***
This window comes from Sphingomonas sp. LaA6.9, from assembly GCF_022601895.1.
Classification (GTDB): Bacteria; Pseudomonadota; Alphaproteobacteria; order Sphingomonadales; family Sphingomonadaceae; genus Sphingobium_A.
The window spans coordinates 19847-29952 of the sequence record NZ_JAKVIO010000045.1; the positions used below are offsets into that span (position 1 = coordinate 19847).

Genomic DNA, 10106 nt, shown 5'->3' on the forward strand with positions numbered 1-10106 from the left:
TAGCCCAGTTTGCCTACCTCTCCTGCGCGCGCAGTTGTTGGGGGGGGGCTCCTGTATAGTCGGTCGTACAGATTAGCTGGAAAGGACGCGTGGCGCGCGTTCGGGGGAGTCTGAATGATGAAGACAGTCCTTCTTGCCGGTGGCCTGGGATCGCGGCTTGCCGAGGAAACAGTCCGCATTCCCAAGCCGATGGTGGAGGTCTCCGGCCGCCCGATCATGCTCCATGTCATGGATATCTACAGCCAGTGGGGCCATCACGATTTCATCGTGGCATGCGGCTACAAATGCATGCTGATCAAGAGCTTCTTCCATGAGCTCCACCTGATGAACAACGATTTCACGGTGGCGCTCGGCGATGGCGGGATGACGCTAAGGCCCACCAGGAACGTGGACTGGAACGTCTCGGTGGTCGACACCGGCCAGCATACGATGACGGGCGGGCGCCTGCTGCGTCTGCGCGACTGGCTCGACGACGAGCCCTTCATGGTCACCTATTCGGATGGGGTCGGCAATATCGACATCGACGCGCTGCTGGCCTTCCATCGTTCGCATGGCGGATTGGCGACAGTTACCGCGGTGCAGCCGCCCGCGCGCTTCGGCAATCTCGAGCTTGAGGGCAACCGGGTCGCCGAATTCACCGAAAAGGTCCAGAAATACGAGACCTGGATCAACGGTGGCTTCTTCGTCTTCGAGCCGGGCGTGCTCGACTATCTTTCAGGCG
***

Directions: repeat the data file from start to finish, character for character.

This window comes from Sphingomonas sp. LaA6.9, from assembly GCF_022601895.1.
Classification (GTDB): Bacteria; Pseudomonadota; Alphaproteobacteria; order Sphingomonadales; family Sphingomonadaceae; genus Sphingobium_A.
The window spans coordinates 19847-29952 of the sequence record NZ_JAKVIO010000045.1; the positions used below are offsets into that span (position 1 = coordinate 19847).

Genomic DNA, 10106 nt, shown 5'->3' on the forward strand with positions numbered 1-10106 from the left:
TAGCCCAGTTTGCCTACCTCTCCTGCGCGCGCAGTTGTTGGGGGGGGGCTCCTGTATAGTCGGTCGTACAGATTAGCTGGAAAGGACGCGTGGCGCGCGTTCGGGGGAGTCTGAATGATGAAGACAGTCCTTCTTGCCGGTGGCCTGGGATCGCGGCTTGCCGAGGAAACAGTCCGCATTCCCAAGCCGATGGTGGAGGTCTCCGGCCGCCCGATCATGCTCCATGTCATGGATATCTACAGCCAGTGGGGCCATCACGATTTCATCGTGGCATGCGGCTACAAATGCATGCTGATCAAGAGCTTCTTCCATGAGCTCCACCTGATGAACAACGATTTCACGGTGGCGCTCGGCGATGGCGGGATGACGCTAAGGCCCACCAGGAACGTGGACTGGAACGTCTCGGTGGTCGACACCGGCCAGCATACGATGACGGGCGGGCGCCTGCTGCGTCTGCGCGACTGGCTCGACGACGAGCCCTTCATGGTCACCTATTCGGATGGGGTCGGCAATATCGACATCGACGCGCTGCTGGCCTTCCATCGTTCGCATGGCGGATTGGCGACAGTTACCGCGGTGCAGCCGCCCGCGCGCTTCGGCAATCTCGAGCTTGAGGGCAACCGGGTCGCCGAATTCACCGAAAAGGTCCAGAAATACGAGACCTGGATCAACGGTGGCTTCTTCGTCTTCGAGCCGGGCGTGCTCGACTATCTTTCAGGCG